Other Free Encyclopedias » Medicine Encyclopedia » Aging Healthy - Part 2 » Hair - The Structure Of Hair And Its Growth, The Graying Of Hair, Baldness, Common Scalp Nuisances Of Older Persons - Changes with age

Hair - Baldness

physiological physician genetic loss balding physiological reversible

The most common cause of balding, by far, is physiological. The firm terminal hair of mature adulthood is replaced by soft vellus hair—a relic of the first immature hair of infancy and early childhood. This process is under genetic control, with inherited influence on male-type hormones. The onset can be as young as seventeen in males and in the mid-twenties in females. In general, the areas that are the last to get terminal hair are the first to lose it (see Figure 2). The average of onset in males is in the late twenties and in females in the mid-thirties (see Figure 3).

Reversible hair loss. Physiological balding is not reversible, but there are other types of balding that are reversible. For example, the hair shaft can break because of fungal infection or from repeated peroxide bleaching.

Hair can fall prematurely from the follicle. This is termed telogen effluvium. It can follow an infective illness, or from some other mild toxic process that occurred six to eight weeks beforehand. The hair suddenly falls out in unusual amounts, leaving a thin scalp covering. Previously unnoticed physiological baldness may then be revealed, sometimes causing anxiety. Telogen effluvium is self-limiting, although in some cases the problem continues for a number of years before ceasing spontaneously. Rarer causes relate to hormone irregularity, particularly, thyroid hormones. Dietary factors, such as a general food deficiency, protein deficiency, low blood iron, or, more rarely, low zinc levels, are sometimes responsible. A sudden unexplained onset in older patients always raises concern of an underlying malignancy.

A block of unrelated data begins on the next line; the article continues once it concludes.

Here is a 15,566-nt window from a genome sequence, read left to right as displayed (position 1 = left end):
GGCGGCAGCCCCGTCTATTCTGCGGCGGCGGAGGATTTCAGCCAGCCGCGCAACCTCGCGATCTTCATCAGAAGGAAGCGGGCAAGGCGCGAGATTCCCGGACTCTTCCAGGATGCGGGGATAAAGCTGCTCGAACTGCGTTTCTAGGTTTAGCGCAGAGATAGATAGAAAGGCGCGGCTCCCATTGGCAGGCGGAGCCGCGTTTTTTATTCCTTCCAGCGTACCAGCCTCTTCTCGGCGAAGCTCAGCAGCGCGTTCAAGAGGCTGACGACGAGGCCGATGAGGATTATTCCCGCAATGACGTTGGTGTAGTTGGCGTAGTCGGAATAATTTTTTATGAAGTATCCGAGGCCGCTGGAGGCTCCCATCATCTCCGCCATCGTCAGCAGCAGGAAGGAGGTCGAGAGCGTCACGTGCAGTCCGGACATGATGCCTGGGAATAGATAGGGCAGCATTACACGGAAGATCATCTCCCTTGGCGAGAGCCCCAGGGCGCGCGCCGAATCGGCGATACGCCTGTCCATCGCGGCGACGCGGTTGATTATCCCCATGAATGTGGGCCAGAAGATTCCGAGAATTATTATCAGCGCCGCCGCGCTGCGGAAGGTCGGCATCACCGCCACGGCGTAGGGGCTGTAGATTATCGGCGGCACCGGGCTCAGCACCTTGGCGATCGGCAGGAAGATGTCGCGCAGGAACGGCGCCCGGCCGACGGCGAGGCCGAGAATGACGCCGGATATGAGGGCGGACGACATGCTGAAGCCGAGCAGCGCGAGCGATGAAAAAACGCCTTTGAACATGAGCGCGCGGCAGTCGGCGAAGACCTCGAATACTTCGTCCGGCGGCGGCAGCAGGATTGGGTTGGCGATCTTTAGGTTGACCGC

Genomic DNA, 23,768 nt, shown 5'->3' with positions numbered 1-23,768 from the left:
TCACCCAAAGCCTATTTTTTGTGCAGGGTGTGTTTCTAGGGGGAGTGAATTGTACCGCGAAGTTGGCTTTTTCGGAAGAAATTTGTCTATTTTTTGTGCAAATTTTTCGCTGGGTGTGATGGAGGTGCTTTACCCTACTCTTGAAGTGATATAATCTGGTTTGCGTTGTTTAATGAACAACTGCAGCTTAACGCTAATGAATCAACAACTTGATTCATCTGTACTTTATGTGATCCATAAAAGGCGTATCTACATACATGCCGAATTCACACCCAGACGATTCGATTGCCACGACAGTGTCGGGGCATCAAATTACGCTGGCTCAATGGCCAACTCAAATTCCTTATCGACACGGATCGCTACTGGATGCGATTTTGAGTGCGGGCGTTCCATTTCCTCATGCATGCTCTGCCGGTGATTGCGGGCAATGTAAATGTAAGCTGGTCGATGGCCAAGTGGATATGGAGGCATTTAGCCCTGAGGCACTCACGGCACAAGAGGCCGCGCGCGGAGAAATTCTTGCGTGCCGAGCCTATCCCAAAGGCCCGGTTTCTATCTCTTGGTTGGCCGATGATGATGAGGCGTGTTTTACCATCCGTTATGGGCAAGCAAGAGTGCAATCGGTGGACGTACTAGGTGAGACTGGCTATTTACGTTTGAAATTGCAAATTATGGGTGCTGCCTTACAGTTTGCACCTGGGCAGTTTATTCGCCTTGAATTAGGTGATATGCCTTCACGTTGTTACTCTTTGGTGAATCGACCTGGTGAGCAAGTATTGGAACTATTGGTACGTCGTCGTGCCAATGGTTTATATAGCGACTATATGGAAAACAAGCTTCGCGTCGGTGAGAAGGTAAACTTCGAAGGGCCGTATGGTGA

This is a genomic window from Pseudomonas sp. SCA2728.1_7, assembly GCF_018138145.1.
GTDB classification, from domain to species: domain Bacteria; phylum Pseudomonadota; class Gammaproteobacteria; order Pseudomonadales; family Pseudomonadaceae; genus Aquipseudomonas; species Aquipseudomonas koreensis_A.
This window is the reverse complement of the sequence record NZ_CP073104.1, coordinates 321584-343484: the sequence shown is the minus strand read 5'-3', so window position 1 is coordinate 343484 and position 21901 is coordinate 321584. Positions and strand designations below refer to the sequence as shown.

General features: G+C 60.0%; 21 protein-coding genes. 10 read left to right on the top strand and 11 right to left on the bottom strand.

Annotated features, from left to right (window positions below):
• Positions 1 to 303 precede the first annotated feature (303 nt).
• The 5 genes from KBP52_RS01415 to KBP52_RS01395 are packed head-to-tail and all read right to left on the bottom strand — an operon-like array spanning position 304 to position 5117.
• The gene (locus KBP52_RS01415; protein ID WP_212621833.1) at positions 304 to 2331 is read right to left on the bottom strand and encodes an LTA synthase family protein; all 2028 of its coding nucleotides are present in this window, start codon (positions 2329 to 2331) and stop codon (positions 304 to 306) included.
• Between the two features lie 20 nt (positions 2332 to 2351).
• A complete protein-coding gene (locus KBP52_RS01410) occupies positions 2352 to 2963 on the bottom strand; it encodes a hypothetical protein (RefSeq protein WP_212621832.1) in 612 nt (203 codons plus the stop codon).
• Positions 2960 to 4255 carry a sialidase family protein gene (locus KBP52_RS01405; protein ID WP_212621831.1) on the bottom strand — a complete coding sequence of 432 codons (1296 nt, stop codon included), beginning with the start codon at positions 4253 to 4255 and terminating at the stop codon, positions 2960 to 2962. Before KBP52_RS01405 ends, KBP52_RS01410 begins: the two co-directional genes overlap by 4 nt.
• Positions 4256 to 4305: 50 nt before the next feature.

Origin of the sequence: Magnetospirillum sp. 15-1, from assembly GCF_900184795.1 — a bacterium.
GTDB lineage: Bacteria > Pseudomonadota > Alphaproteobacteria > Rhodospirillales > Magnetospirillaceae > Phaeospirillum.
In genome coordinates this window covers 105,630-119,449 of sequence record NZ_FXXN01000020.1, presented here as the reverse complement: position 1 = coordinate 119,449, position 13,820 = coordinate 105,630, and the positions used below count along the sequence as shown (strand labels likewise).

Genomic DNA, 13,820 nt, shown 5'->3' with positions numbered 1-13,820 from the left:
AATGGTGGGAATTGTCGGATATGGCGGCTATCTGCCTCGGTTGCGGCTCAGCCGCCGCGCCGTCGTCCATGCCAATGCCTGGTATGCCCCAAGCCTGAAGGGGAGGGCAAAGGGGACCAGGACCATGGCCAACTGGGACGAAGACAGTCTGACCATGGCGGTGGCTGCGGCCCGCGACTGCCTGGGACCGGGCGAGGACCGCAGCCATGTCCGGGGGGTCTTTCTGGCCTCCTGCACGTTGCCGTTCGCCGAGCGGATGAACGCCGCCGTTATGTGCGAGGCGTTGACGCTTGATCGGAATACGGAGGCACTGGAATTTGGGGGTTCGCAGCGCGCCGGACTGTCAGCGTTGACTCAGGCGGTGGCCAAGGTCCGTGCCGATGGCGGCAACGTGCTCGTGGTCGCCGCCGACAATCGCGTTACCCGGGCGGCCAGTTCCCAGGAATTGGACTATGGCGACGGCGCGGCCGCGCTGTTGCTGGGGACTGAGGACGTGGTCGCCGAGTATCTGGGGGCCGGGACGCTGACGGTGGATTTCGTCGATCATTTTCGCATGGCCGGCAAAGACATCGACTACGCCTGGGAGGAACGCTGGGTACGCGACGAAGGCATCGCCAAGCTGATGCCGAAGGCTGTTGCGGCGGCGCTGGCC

Alopecia areata is a harmless form of patchy baldness that can occur at any time of life. The hair ceases to grow in its mid-anagen cycle and falls out. Usually there are solitary or multiple round patches of baldness, but it can be widespread over the scalp, mimicking other forms of diffuse hair loss. When there is apparent loss of the hair follicle, this condition is termed scarring alopecia. Sometimes the follicle opening cannot be seen in normal balding. Burns caused by heat or chemicals can destroy the hair root, as well as some chronic inflammatory conditions. The cause of hair loss can be complex, and assessment by a knowledgeable physician is often required.

Hair - Common Scalp Nuisances Of Older Persons [next] [back] Hair - The Graying Of Hair

User Comments

The following comments are not guaranteed to be that of a trained medical professional. Please consult your physician for advice.

Your email address will be altered so spam harvesting bots can't read it easily.
Hide my email completely instead?

Cancel or